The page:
The opinion of the court was delivered by: Bua, District Judge.
MEMORANDUM OPINION AND ORDER
This action is brought by Wonda Enis (Enis) against her former
employer, Continental Illinois National Bank & Trust Company of
Chicago and Continental Illinois Corporation (collectively
referred to herein as "Continental"). Counts I and II of the
complaint allege employment discrimination in violation of Title
VII of the Civil Rights Act of 1964, 42 U.S.C. § 2000e et seq.
(Title VII) and 42 U.S.C. § 1981 (§ 1981). Count III alleges
breach of an employment contract based upon provisions of an
employee handbook and is a pendent state law claim. Before this
Court is Continental's motion to dismiss Count III of Enis'
complaint for failure to state a claim upon which relief can be
granted. Continental alternatively requests this Court to deny
pendent jurisdiction of Count III. For the reasons stated herein,
Continental's motion to dismiss Count III of Enis' complaint for
failure to state a claim upon which relief can be based is
Continental Bank is a federally chartered national banking
institution with its principal offices in Chicago, Illinois. It
is a wholly-owned subsidiary of Continental Corporation, a
holding company chartered by the United States Federal Reserve
Enis is a resident of Chicago, Illinois and is a member of the
black race. She was employed by Continental as a remittance
banking supervisor from November, 1980 to January, 1983, when she
was discharged from her position.
In Count I, which is based on Title VII, Enis alleges that her
race was a determining factor in her discharge. In Count II,
based on § 1981, she alleges that the decision to discharge her
was consciously and intentionally motivated by racial
considerations. As to both Counts, Enis alleges that she has
suffered economic damages and, as to Count II, that she has
sustained mental and emotional suffering and distress as a result
of her discharge. She also alleges that she has fulfilled all
conditions precedent to the filing of the Title VII claim. As to
both Counts she seeks reinstatement to her position at
Continental as well as back pay, prejudgment interest, and
Enis alleges that Continental breached the employment agreement
when it dismissed her for a relatively minor offense, for which
Enis denies wrongdoing, without giving prior appropriate notice.
She claims that Continental has refused her demand for
reinstatement and back pay and characterizes such refusal as
unreasonable and vexatious. As to this Count, Enis also alleges
economic damages and seeks compensatory damages, prejudgment
interest, attorneys' fees and costs.
Continental has moved to dismiss Count III of Enis' complaint
for failure to state a claim upon which relief can be granted. It
claims there is no basis in Illinois law for a breach of contract
claim based upon provisions of an employee handbook. In the
alternative, defendant alleges that the state law claim in Count
III does not share a common nucleus of operative fact with the
Title VII and § 1981 claims of Counts I and II, and that
therefore, no basis for pendent jurisdiction exists. The
contentions of Continental regarding dismissal of Count III will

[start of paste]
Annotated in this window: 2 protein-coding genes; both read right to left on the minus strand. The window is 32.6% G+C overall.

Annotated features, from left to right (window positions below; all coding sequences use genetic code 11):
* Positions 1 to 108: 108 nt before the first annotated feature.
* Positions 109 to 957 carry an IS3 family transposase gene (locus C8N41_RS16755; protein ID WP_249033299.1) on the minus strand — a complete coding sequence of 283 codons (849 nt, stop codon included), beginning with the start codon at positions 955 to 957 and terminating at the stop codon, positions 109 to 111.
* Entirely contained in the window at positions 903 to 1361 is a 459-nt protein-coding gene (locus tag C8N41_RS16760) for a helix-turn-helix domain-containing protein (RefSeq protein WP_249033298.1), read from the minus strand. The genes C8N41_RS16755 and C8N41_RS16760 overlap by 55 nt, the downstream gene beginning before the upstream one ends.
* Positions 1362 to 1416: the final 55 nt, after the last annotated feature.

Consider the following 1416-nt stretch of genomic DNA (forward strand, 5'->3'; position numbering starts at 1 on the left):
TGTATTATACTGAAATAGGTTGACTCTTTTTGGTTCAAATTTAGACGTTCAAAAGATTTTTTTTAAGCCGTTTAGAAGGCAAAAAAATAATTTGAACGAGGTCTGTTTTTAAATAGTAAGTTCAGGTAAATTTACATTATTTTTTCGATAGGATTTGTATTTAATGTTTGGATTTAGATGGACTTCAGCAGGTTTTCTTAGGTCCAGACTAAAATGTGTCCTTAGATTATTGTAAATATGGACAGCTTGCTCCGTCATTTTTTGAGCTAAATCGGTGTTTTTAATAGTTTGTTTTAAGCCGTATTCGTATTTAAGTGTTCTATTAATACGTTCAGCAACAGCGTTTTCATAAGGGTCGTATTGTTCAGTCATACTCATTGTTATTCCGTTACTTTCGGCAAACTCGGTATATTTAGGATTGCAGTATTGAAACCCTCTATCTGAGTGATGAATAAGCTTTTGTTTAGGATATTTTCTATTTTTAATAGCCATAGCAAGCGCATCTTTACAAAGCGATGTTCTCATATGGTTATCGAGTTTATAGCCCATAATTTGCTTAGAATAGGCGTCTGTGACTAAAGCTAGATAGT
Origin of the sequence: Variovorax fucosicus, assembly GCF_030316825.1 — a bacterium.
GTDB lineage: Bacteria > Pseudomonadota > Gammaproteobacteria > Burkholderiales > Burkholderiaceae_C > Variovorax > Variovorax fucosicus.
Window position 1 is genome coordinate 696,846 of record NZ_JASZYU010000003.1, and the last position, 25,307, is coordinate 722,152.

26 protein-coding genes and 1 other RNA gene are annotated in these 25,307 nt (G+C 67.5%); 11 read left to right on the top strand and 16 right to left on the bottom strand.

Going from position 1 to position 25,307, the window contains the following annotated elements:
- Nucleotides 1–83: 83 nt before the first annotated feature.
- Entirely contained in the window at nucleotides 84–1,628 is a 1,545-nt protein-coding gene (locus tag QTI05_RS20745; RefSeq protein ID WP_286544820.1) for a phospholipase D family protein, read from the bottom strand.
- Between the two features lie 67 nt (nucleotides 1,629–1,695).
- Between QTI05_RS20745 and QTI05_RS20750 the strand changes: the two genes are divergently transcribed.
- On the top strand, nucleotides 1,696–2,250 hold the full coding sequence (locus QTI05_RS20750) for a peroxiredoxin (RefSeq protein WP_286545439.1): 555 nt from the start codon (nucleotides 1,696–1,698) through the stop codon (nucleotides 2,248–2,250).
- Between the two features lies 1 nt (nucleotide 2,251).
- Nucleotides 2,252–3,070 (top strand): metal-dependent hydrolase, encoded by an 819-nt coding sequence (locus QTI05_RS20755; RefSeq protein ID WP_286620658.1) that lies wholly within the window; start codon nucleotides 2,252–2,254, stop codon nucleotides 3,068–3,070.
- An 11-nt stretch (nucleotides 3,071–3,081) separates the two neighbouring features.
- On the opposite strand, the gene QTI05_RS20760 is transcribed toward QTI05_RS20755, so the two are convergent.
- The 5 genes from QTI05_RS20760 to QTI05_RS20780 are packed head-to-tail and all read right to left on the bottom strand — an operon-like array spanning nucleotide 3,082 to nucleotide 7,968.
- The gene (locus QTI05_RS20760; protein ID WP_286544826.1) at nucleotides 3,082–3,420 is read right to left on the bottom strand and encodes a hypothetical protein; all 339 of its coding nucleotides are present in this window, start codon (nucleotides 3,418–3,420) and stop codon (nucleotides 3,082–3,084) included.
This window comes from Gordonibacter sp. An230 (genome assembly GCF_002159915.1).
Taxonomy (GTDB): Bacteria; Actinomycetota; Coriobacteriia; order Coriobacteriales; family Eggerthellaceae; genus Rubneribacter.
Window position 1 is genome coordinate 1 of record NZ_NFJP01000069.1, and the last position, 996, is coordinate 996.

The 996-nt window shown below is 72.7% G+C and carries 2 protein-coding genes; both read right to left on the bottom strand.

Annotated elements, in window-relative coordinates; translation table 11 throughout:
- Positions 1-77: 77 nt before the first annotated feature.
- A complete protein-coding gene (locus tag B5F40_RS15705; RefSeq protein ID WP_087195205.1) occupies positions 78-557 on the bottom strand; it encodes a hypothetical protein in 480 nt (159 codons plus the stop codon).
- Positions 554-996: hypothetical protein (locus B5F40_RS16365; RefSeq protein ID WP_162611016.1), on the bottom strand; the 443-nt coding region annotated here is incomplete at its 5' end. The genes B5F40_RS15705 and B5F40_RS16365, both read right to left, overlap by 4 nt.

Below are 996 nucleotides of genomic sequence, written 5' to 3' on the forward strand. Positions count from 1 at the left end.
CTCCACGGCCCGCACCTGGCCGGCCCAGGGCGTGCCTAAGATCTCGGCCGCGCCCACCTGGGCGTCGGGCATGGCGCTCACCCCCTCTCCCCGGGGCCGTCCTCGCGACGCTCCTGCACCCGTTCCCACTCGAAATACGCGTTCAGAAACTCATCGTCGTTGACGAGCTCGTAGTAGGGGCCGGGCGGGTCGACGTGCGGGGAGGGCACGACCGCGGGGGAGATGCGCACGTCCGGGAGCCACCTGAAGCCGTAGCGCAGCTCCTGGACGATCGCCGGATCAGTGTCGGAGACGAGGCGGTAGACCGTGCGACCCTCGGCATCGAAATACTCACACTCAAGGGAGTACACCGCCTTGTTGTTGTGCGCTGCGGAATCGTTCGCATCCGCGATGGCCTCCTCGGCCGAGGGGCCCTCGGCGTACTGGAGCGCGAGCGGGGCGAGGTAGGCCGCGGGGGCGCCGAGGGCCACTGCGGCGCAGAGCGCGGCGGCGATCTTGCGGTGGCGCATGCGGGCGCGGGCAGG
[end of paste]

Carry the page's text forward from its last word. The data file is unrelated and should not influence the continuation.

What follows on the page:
be discussed seriatim.
In its motion to dismiss, Continental first contends that
contrary to Enis' allegations, Illinois law does not provide for
a breach of contract claim based upon provisions of an employee
handbook. This Court agrees.
A motion to dismiss for failure to state a claim upon which
relief can be based is governed by Fed.R.Civ.P. 12(b)(6). For
purposes of such a motion, all well pleaded allegations of fact
are deemed admitted with all questions of reasonable doubt
resolved in favor of the pleader. See Jenkins v. McKeithen,
395 U.S. 411, 421-22, 89 S.Ct. 1843, 1848-49, 23 L.Ed.2d 404 (1969);
Burns v. Paddock, 503 F.2d 18, 25 (7th Cir. 1974). Dismissal is
warranted only if "it appears beyond doubt that the plaintiff can
prove no set of facts in support of his claim which would entitle
him to relief." Conley v. Gibson, 355 U.S. 41, 45-46, 78 S.Ct.
99, 101-02, 2 L.Ed.2d 80 (1957).
Under Illinois law, an employment contract, whether written or
oral, which is of no specific duration is considered an at-will
contract and may be terminated by either the employer or the
employee, with or without cause, subject only to independent
contractual or statutory provisions. Rynar v. Ciba-Geigy Corp.,
560 F. Supp. 619, 642 (N.D.Ill. 1983); Sargent v. Illinois
Institute of Technology, 78 Ill. App.3d 117, 121, 33 Ill.Dec. 937,
397 N.E.2d 443 (1st Dist. 1979). In Count III, Enis complains
only of violations of terms contained within the contract and not
of statutory violations, which are addressed in the first two
counts. Thus, in order to resolve the motion to dismiss Count
III, it must first be determined just what comprises the
contract. Specifically, the Court must consider whether the
employee handbook altered the at-will relationship between the
In Illinois, the general rule is that an employment handbook is
not part of an employment contract. Rynar, 560 F. Supp. at 624;
Sargent, 78 Ill.App.3d at 121-122, 33 Ill.Dec. 937,
397 N.E.2d 443. Illinois views the employee handbook as a gratuity which
merely serves as a code of conduct and to define general duties.
The handbook does not alter the at-will relationship even if it
was given to ...